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06/20/2005

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billy bonka

Where are these taken?

very metal

Not here, I can tell you that. Smart money would be on San Francisco.

billy bonka

Dear Very:

Please explain to me the meaning of the song "Mr. Roboto." I heard it yesterday for the first time all the way through and it confused me.

Sincerely,

B.Bonka

very metal

Here you go, Bonka -- lyrics and interpretation thereof, straight from the (unofficial) horses' mouth:

Mr. Roboto Written by Dennis DeYoung/ Lead Vocals by Dennis DeYoung

Domo arigato, Mr. Roboto,
Mata ah-oo hima de
Domo arigato, Mr. Roboto,
Himitsu wo shiri tai

You're wondering who I am-machine or mannequin
With parts made in Japan, I am the modren man

I've got a secret I've been hiding under my skin
My heart is human, my blood is boiling, my brain I.B.M.
So if you see me acting strangely, don't be surprised
I'm just a man who needed someone, and somewhere to hide
To keep me alive-just keep me alive
Somewhere to hide to keep me alive

I'm not a robot without emotions-I'm not what you see
I've come to help you with your problems, so we can be free
I'm not a hero, I'm not a saviour, forget what you know
I'm just a man whose circumstances went beyond his control
Beyond my control-we all need control
I need control-we all need control

I am the modren man, who hides behind a mask
So no one else can see my true identity

Domo arigato, Mr. Roboto, domo...domo
Domo arigato, Mr. Roboto, domo...domo
Domo arigato, Mr. Roboto, domo...domo
Thank you very much, Mr. Roboto
For doing the jobs that nobody wants to
And thank you very much, Mr. Roboto
For helping me escape just when I needed to
Thank you-thank you, thank you
I want to thank you, please, thank you

The problem's plain to see: too much technology
Machines to save our lives. Machines dehumanize.

The time has come at last
To throw away this mask
So everyone can see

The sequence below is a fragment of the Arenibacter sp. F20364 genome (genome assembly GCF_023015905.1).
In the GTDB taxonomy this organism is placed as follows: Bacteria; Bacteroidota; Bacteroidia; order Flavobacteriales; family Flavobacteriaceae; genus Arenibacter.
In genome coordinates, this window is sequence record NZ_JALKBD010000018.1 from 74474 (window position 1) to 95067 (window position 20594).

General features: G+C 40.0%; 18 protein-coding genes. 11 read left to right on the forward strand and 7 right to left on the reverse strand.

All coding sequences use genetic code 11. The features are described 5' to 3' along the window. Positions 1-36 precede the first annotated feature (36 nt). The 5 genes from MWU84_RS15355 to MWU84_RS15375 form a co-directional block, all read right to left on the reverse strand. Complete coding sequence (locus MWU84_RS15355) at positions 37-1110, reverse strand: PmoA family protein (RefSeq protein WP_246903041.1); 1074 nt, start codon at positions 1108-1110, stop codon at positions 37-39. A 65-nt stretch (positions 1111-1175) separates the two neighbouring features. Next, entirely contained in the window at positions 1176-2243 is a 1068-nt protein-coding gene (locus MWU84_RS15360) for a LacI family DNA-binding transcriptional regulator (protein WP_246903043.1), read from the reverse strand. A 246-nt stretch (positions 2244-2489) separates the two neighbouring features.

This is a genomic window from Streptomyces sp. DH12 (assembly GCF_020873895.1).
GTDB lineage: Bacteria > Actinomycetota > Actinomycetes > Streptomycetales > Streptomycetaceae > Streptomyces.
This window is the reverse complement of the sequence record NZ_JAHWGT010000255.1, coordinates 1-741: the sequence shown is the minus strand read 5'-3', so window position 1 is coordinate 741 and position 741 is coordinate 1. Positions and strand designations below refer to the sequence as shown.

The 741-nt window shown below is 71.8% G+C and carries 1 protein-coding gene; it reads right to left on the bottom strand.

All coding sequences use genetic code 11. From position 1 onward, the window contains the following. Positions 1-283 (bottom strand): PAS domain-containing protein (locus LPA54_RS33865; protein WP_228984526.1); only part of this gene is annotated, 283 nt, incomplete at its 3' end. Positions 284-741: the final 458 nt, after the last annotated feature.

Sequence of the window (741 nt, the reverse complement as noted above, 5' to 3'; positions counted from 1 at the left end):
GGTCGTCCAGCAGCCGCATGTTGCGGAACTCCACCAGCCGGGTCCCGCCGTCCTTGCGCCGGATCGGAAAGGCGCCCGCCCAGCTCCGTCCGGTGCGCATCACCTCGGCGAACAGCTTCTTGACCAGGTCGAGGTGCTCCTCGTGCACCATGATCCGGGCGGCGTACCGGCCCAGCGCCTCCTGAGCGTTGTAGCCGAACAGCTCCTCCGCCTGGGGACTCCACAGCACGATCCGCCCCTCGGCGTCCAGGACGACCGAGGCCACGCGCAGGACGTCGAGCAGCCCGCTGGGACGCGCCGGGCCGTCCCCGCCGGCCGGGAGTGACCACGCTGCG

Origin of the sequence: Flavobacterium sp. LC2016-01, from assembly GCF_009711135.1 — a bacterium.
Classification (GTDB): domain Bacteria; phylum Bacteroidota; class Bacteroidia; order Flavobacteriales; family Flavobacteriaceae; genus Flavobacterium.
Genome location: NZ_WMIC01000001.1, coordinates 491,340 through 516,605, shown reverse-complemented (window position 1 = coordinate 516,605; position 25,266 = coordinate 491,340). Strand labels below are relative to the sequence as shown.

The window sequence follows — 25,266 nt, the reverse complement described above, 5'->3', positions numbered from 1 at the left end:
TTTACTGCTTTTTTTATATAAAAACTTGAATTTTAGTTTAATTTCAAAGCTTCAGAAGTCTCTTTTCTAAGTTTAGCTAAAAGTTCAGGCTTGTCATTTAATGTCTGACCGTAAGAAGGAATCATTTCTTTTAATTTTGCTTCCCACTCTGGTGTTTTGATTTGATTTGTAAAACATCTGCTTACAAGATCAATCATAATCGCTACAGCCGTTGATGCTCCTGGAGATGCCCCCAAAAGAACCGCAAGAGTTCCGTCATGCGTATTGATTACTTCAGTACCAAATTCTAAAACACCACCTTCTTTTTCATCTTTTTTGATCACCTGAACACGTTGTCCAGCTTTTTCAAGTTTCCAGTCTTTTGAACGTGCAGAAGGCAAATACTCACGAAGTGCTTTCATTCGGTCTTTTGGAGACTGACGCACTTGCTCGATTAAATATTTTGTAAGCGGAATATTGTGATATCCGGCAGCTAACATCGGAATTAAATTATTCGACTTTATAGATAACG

My true identity...
I'm Kilroy! Kilroy! Kilroy! Kilroy!

Interpretation
[From the album liner notes:]

The Past
Dr. Everett Righteous, founder and leader of the MMM, (The Majority for Musical Morality) became influential in American politics through the use of his own cable T.V. network. He spoke about the evils of rock 'n' roll music, and how its permissive attitudes were responsible for the moral and economic decline of America. He was charismatic, entertaining, and above all, he understood the media. The MMM soon gained enough power to have rock 'n' roll banned.

Rober Orin Charles Kilroy was a world famous rock 'n' roll star. As this new law was passed, Kilroy and his band were finishing a national tour. Their last performance, at the Paradise Theatre, would serve as the test case. On the night of the concert, as Kilroy played to a packed house, the MMM marched in and stormed the stage. When it was over, a MMM protester was dead...Kilroy was convicted of murder and sent to a prison ship with other rock 'n' roll mistfits...

The Present
...is a future where Japanese manufactured robots, designed to work cheaply and endlessley, are the caretakers of society. "Mr. Robotos" are everywhere, serving as manual labor in jobs that were once held by humans.

Dr. Righteous enforces his own morality by holding nightly rallies where crowds hurl rock 'n' roll records and electric guitars into huge bonfires...Jonathan Chance, the rebel leader of an underground movement to bring back rock 'n' roll, has made Kilroy the symbol of his cause. Meanwhile, Kilroy has spent a number of years in prison. With no hope of release, he is subjected to the humiliation of mind control via the MMM cable network. In an attempt to contact Kilroy, Jonathan jams the airwaves of the MM network, replacing a mind control session with outlawed footage of a Kilroy concert. Inspired by Jonathan's message, Kilroy plots his escape. Late one night, he makes a daring attept to free himself by overpowering a Roboto guard. Disguised as a Roboto Kilroy moves freely throughout the city leaving graffiti coded messages for Jonathan. Jonathan discovers the "Rock Code" which leads him to the old Paradise Theatre, now the site of Dr. Righteous' Museum of Rock Pathology. There he sees the last Kilroy concert mechanically depicted by Kilroy look-alike robots as the violent end of rock 'n' roll...and there, he and Kilroy meet for the first time.

This song tells of Kilroy's escape from prison disguised as a Roboto. It exposes the thoughts in Kilroy's mind during his escape, as he reflects on the irony of his circumstances.

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